Actually, you are not really correct here. You are the one setting the OR condition at "First Round". Therefore it's First Round OR Any Other Round, and then you have the statistical consideration to measure against. But I think if we're focusing on this, we're splitting hairs on a very irrelevant segment of the discussion. Step out of the numbers for a moment, and let's look at the reality of drafting in the NFL.

 

I'm not advocating the approach of exclusively drafting quarterbacks late. It's hard to get a quality talent when it's been thoroughly picked through, and by the sixth and seventh rounds, there really isn't much talent left. That being said, drafting a quarterback very early comes at a tremendous cost. Drafting 27th overall as they are this year, the Chiefs have 1303.4 Draft Pick Value Points (an amount improved upon by the awarding of compensatory selections), the equivalent of one tenth-overall pick. One pick. What talent could the Chiefs see at tenth-overall at quarterback that would be worth giving up an entire draft class for? Of course, that also raises this question: How do you objectively value what a draft pick is actually worth. There are more than a few mathematical studies that suggest that Jimmy Johnson got it all wrong, and that the earliest draft picks are largely overvalued, but all such studies still require that you buy in to algorithms that are at best questionable in their validity.

 

Really, because a player doesn't get any better just because you drafted them earlier, the bottom line is that best player available presents the best option for acquiring the talent needed to field a Super Bowl-contending team. As for when a team should actually draft a quarterback, that decision really comes back to determining what's most important out of a list of competing objectives:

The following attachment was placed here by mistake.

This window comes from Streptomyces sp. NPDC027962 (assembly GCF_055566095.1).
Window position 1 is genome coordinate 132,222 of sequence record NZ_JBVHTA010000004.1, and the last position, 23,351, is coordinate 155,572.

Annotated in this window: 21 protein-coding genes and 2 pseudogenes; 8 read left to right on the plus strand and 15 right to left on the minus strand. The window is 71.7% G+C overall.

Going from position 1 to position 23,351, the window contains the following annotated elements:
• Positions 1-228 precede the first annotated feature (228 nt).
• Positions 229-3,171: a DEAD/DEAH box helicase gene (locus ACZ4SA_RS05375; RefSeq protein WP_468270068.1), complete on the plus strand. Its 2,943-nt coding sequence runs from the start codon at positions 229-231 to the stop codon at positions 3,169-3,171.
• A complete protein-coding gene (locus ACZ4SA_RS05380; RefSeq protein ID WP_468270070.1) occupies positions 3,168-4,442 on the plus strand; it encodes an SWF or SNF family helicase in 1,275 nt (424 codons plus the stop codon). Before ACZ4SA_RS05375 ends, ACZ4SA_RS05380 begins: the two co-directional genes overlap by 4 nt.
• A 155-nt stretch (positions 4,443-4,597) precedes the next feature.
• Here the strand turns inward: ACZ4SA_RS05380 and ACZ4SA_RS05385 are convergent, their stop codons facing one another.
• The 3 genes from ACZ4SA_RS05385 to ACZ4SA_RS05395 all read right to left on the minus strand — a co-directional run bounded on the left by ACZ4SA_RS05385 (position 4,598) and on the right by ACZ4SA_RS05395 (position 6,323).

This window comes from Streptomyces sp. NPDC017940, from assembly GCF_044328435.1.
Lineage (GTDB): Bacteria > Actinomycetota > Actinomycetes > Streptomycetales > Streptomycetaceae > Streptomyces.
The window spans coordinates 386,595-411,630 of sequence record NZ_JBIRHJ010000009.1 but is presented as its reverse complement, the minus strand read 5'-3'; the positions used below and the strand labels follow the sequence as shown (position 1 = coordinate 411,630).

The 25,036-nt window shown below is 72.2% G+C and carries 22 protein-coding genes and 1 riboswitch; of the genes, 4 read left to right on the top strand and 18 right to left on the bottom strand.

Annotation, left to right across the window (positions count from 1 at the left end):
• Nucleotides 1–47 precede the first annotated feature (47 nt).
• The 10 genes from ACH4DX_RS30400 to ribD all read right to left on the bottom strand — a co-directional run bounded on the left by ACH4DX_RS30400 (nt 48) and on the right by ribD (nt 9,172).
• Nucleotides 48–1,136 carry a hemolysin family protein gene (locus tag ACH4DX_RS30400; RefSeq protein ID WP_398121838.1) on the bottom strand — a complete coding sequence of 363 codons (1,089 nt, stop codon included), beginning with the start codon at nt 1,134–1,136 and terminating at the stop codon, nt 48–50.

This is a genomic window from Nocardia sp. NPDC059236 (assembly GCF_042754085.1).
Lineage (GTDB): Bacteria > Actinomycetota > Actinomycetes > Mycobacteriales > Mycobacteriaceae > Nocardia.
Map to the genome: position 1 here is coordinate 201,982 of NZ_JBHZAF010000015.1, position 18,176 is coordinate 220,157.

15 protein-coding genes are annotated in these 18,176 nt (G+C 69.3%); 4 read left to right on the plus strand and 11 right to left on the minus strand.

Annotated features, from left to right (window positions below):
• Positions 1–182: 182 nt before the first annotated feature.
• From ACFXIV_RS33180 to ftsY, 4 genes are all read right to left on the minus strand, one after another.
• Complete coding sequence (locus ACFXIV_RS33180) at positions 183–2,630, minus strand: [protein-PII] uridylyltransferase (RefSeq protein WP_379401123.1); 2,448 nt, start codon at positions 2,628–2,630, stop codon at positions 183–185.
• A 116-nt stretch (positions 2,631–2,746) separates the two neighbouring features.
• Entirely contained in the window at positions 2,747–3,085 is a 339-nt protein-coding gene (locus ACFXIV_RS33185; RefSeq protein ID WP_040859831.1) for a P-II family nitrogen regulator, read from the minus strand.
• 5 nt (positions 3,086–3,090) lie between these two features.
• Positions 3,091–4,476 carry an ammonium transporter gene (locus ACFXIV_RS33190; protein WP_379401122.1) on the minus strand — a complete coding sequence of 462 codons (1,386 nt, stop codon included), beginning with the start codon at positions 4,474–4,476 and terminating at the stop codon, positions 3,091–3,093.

• Do you leverage the roster to win today, or do you leverage the roster to win tomorrow?

• At a given pick, is quarterback the position that can be projected to be upgraded more so than any other position?

• When a decision is made, what is the opportunity cost?

 

These are not simple questions. In fact, they are so complex that at times, despite all of their advance preparation with mocks and boards and evaluations, teams actually pass on a draft selection because they couldn't manage their selection process.

 

The Chiefs have enough issues remaining on their roster (including having far too much future cap money assigned to players under-performing due to injury), that it wouldn't surprise me to see at the end of April that the Chiefs still believe Alex Smith is better than anything they would get out of the draft, and failing that, that dedicating an inordinate share of draft capital to the quarterback position would leave gaps in the roster that would expose said successor to development in a situation inconducive to quarterback development. It's not what certain fans want to hear, but given the Chiefs' success during the past four years (and going from the league's 32nd-best team to a perennial playoff contender generally falls under a franchise's definition of "success"), it seems to be most pragmatic for the Chiefs to pursue using the draft to seal the very significant gaps in their roster: LG, ILB, NT, RB, and LE, not necessarily in that order.